In this life we are filled with change - every cell is constantly being torn down and rebuilt. And we are surrounded by change, for we are on a planet that ceaselessly revolves and goes around the sun.

But when we die, then we lose contact with the unceasing change of future-present-past, for the body is our contact with it. When at resurrection we regain our bodies, they will be as St. Paul (Rom 8:21) wrote, "freed from the slavery to corruption," from this unending change of which we are now full.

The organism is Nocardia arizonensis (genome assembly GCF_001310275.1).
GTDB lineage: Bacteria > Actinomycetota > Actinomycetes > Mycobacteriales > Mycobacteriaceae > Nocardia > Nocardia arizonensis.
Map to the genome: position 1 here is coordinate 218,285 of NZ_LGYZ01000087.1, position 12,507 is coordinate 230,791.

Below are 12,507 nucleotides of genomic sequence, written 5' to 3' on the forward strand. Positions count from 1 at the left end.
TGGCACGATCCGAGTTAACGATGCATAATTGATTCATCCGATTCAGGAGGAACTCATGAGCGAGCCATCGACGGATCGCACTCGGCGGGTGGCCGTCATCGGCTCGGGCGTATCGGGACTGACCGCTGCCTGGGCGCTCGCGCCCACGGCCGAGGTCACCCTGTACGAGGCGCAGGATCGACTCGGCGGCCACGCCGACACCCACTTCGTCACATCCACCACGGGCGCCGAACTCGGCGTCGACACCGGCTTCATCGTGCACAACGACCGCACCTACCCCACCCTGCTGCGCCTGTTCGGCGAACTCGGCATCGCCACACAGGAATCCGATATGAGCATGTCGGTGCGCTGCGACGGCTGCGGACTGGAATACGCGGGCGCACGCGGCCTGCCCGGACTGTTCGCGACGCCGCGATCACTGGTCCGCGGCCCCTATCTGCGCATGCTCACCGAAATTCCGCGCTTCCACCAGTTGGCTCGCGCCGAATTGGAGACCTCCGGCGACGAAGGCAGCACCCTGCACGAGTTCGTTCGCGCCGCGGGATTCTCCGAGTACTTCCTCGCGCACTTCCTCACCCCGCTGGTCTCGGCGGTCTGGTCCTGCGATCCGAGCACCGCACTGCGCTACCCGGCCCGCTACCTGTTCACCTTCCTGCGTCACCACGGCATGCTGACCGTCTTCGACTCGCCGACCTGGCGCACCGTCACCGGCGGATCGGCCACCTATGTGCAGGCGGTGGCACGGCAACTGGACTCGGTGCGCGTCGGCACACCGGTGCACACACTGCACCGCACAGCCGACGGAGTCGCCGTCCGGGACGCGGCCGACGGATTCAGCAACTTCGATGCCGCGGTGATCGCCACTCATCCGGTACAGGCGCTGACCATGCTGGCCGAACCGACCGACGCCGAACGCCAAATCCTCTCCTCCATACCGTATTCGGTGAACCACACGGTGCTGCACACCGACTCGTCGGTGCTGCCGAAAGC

Most importantly, at death, as it were, the lights go on. For our intelligence now has two components, the spirit intellect which is a power of our spiritual soul; and the material brain in our heads. That material brain is a marvel of structure, yet compared to s spirit intellect, it is a poor thing indeed. Yet, in this life, the two components are tied together so that neither can operate without the other. But when death breaks that connection, then the power of the spiritual intelligence asserts itself. Even in a stupid person that is a marvelous power, for the weakness is in the material brain, not in the spiritual intellect. We take across the line with us our information about God, for that is stored in our spiritual memory. Even before seeing Him face to face in heaven finally - it will know what He is like in a way it could not know Him in this life. As a result, it will then most intensely desire Him - but may have to endure a delay. We did not say, "wait some time," for there is no time there. Here we can be quite comfortable without thinking of Him, for we have so many distractions from the constant input of the senses, telling us this is the only real world. Then those distractions will all be gone, and the knowledge of what He is like will dominate the mind.